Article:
In the UK, around 1 in 8 adults are carers, with 1.3 million people estimated to be providing care for 50+ hours per week. It is also estimated that 700,000 to 1 million under 18s are young carers.
According to the charity Carers UK, carers providing high levels of care are more likely to suffer poor mental health due to their caring (72%) and feel lonely or socially isolated (8 in 10 people).
The COVID-19 pandemic has undoubtedly affected the lives of every single one of us. Yet I cannot help but reflect on the mental health of the millions of unpaid caregivers who have lost some of their current support networks or services, are unable to go to school or work (something which may provide some respite or a space of ‘normality’ for a short while), whilst potentially having to change their routines and/or support their loved one advised by the government to be ‘shielded’ or self-isolate during the pandemic.
As someone who has worked alongside carers and was a young carer themselves, my heart goes out to the young people who are stuck indoors, in what may be a very tense time in the home. For me, school was one of my escapisms and a chance to feel some ‘normality’. Having social services offer respite for my family was also a lifeline and I know that’s not always as possible at the moment. The idea of having that taken away would be incredibly tough right now. Whilst you can care deeply for the person you care for, the importance of having some time for YOU is so important. The lockdown and COVID-19 restrictions may be taking away some of these coping strategies, and my heart goes out to you.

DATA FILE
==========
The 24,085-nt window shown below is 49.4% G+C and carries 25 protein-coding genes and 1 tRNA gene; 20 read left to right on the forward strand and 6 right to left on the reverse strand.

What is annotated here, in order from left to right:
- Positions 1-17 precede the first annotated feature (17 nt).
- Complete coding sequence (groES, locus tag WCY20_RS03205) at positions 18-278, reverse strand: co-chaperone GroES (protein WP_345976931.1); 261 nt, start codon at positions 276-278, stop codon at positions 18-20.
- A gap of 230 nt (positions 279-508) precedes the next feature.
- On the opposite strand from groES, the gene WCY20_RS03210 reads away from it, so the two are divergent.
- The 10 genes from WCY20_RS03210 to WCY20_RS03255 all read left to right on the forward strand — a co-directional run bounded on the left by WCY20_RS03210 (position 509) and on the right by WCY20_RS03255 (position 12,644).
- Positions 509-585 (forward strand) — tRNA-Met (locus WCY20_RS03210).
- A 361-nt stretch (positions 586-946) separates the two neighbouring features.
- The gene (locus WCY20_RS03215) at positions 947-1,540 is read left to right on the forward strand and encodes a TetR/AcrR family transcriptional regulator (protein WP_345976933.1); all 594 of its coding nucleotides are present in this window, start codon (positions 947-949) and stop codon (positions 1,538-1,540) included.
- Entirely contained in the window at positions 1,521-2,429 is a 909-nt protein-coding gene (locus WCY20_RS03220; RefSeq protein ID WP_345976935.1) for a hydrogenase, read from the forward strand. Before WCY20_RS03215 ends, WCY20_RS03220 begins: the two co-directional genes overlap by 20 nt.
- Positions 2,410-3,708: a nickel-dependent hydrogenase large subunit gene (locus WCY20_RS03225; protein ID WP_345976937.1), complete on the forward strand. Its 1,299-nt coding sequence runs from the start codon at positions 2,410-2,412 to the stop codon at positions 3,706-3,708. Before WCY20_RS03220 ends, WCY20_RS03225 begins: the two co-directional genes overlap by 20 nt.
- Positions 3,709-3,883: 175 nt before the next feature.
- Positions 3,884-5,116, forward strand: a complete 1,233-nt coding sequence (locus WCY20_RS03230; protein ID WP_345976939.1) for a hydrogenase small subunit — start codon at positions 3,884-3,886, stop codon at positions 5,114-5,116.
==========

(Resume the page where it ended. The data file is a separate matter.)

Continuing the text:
That’s why, this Mental Health Awareness Week, I want everyone to consider any carers in their life who might need a bit of extra support. Show them some kindness by dropping them a text or call to see if you can help in any way (e.g., dropping off the groceries on their doorstep or picking up medication for them), and to see how they are doing. It can make the world of difference.
Additionally, if you have 35 minutes to spare, it would be wonderful if you could consider informing research about resilience and stress in unpaid carers during the current pandemic in a study I’ve been running as a volunteer outside of my 9-5 job. If you know of anyone who might be interested or if you yourself would like to take part, please do share my contact details. Caregivers and non-caregivers can take part, there’s no financial benefit for me, and I’m helping out as it’s a cause close to my heart, so any support is much appreciated.
To all of the carers out there, you’re amazing. Things might be really tough right now, or perhaps you’re doing better than expected; however you feel, that’s ok. You’re not alone, there are so many other carers going through this right now and chances are, you’re not the only one feeling this way.